We invite you to join us online, from wherever you are, for the virtual Bird Chautauqua, coming up June 10-11, 2022. We’re offering three presentations each evening—take a look at the titles below, read more here, and sign up to join us. While the in-person Bird Chautauqua has completely filled, the virtual events have room for all.
June 10 programs
Birdability: Because birding is for everybody and every body! with Freya McGregor
Birding is an activity that can bring so much joy and empowerment to everybody, but not everybody is able to go birding easily. Through education, outreach and advocacy, Birdability works to ensure the birding community and the outdoors are welcoming, inclusive, safe and accessible for everybody.
Climate change & Mono birds: What, why, and real solutions with Juan Pablo Galván Martínez
Have you wondered how climate change might impact the Mono Basin region’s birds? Have you wondered why climate change has been such a difficult issue to make real progress on? Most importantly, do you want to learn real solutions that can actually solve, and avoid, climate catastrophe?
Spotties along the shore: Ecological variation and reproductive behavior of Spotted Sandpipers in the Mono Basin with Jessica Schaefer
Mono Lake and the surrounding streams provide vital habitat for waterbirds and shorebirds at different life stages. While species such as Wilson’s Phalaropes and Eared Grebes use the lake as a stopover on migration, other species like Spotted Sandpipers stay in the Mono Basin throughout the summer to breed.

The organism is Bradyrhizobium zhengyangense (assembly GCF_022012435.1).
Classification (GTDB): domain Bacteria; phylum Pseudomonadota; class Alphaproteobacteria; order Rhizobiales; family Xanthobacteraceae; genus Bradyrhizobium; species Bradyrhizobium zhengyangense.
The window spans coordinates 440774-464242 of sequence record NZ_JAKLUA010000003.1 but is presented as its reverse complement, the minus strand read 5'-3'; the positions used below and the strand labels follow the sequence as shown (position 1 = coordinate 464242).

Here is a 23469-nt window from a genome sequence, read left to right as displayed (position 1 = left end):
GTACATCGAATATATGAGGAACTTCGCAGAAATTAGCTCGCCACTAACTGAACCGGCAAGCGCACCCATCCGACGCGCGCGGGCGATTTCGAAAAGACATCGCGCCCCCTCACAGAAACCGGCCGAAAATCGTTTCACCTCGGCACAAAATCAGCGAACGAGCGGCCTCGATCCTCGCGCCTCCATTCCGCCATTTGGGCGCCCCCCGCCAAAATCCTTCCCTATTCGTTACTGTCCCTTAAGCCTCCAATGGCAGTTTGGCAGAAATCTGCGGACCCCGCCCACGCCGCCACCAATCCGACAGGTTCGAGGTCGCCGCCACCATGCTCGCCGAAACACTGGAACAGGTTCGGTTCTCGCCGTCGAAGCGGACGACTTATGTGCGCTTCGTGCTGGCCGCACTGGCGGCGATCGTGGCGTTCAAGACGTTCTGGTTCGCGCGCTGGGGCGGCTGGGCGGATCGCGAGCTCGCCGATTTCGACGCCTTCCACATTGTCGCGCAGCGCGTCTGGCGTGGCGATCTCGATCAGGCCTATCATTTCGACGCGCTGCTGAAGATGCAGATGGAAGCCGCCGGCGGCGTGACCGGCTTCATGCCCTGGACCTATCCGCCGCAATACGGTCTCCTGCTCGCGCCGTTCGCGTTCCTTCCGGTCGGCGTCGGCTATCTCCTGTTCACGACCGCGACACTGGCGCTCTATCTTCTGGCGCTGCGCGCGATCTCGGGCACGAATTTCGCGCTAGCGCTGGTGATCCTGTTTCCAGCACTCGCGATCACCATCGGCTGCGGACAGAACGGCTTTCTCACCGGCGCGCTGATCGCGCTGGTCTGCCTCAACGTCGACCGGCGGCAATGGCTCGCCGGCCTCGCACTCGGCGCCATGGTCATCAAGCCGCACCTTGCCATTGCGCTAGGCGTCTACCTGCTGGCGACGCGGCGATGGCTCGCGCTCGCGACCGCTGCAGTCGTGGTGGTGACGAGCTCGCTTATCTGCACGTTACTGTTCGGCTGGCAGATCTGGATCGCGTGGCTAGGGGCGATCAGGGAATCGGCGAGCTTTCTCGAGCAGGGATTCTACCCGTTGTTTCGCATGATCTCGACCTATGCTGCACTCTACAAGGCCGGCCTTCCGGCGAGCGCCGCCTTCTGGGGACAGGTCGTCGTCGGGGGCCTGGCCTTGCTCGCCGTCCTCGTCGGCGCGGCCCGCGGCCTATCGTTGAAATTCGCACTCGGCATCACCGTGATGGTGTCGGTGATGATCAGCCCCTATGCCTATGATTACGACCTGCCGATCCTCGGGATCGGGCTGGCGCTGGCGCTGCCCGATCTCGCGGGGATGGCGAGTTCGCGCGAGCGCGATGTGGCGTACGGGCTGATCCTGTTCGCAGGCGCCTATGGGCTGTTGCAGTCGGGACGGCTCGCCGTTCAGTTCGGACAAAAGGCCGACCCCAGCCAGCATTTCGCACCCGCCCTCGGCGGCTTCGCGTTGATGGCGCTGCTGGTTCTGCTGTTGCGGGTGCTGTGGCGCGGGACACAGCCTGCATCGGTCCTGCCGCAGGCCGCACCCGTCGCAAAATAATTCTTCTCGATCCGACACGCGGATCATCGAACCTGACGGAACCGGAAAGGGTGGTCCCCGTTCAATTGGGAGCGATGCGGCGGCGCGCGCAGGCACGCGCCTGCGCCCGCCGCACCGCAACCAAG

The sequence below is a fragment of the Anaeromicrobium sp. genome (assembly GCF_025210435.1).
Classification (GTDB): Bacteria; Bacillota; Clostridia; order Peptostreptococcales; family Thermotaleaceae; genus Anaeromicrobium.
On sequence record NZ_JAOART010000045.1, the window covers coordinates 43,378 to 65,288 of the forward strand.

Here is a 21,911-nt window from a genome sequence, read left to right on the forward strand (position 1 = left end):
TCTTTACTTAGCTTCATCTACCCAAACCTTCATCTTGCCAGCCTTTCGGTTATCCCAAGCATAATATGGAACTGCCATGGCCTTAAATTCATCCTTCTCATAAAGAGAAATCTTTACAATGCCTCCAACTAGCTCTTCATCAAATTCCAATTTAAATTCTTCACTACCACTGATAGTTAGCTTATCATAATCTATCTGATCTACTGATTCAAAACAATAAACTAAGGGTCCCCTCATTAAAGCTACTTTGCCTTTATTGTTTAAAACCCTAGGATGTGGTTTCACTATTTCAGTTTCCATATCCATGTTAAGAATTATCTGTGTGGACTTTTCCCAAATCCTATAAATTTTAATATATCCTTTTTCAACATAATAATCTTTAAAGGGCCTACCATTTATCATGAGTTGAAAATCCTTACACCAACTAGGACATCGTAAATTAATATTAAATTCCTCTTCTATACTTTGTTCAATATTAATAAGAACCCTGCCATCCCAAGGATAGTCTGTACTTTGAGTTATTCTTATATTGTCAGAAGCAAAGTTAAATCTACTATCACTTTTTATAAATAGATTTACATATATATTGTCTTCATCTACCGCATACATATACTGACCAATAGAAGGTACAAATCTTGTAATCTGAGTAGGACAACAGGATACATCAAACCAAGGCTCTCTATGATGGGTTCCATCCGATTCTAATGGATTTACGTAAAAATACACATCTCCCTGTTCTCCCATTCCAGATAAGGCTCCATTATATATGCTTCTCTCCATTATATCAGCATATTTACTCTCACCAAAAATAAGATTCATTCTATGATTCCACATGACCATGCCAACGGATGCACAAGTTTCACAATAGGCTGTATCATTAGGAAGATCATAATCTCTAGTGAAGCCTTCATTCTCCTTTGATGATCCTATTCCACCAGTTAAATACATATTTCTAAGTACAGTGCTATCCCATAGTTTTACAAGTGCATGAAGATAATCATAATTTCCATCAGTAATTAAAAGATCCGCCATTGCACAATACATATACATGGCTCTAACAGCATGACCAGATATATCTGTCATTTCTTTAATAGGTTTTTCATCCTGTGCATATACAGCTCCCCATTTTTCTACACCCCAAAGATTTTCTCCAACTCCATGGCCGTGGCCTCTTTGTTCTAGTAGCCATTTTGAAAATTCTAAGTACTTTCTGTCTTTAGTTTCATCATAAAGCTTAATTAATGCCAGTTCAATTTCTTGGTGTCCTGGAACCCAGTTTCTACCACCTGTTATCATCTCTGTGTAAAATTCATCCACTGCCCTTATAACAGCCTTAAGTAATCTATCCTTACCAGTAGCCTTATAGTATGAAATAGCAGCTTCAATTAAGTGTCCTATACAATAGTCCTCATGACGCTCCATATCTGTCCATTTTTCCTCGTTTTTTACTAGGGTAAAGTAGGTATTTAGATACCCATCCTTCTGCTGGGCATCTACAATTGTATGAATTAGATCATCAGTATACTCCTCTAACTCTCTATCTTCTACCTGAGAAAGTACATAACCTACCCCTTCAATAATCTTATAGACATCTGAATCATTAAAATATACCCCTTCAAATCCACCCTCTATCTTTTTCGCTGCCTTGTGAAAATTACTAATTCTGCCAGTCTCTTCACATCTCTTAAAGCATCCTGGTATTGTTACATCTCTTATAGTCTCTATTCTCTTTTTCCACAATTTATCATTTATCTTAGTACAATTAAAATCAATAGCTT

June 11 programs
Bird sounds with Roy Poucher
Bird vocalization is nature’s language and bird songs are nature’s music. We can plug into the magic of this no matter how good we are at finding birds with our eyes. The focus of this presentation is to increase our birding enjoyment by improving our skills as auditory birders. Folks of all experience levels are welcome.
Greater sage-grouse reproductive strategies and conservation with Katie Smith
Greater sage-grouse are appreciated in the western United States for their beautiful plumage and extraordinary courtship displays. The relevance of sage-grouse in sagebrush ecosystems allows them to serve as an umbrella species and broaden the impact of conservation efforts.
Behavioral responses to climate change of chipmunks of the Sierra Nevada with Kwasi Wrensford
Using two of our local Eastern Sierra chipmunk species, Kwasi’s work seeks to understand how vulnerable mountain animal populations are responding to our changing climate, and what these responses may tell us about how our ecosystems may look in the future.
We’re excited to see you for birding in June, whether it’s virtually, in Lee Vining, or both!
Top photo by Andrew Youssef.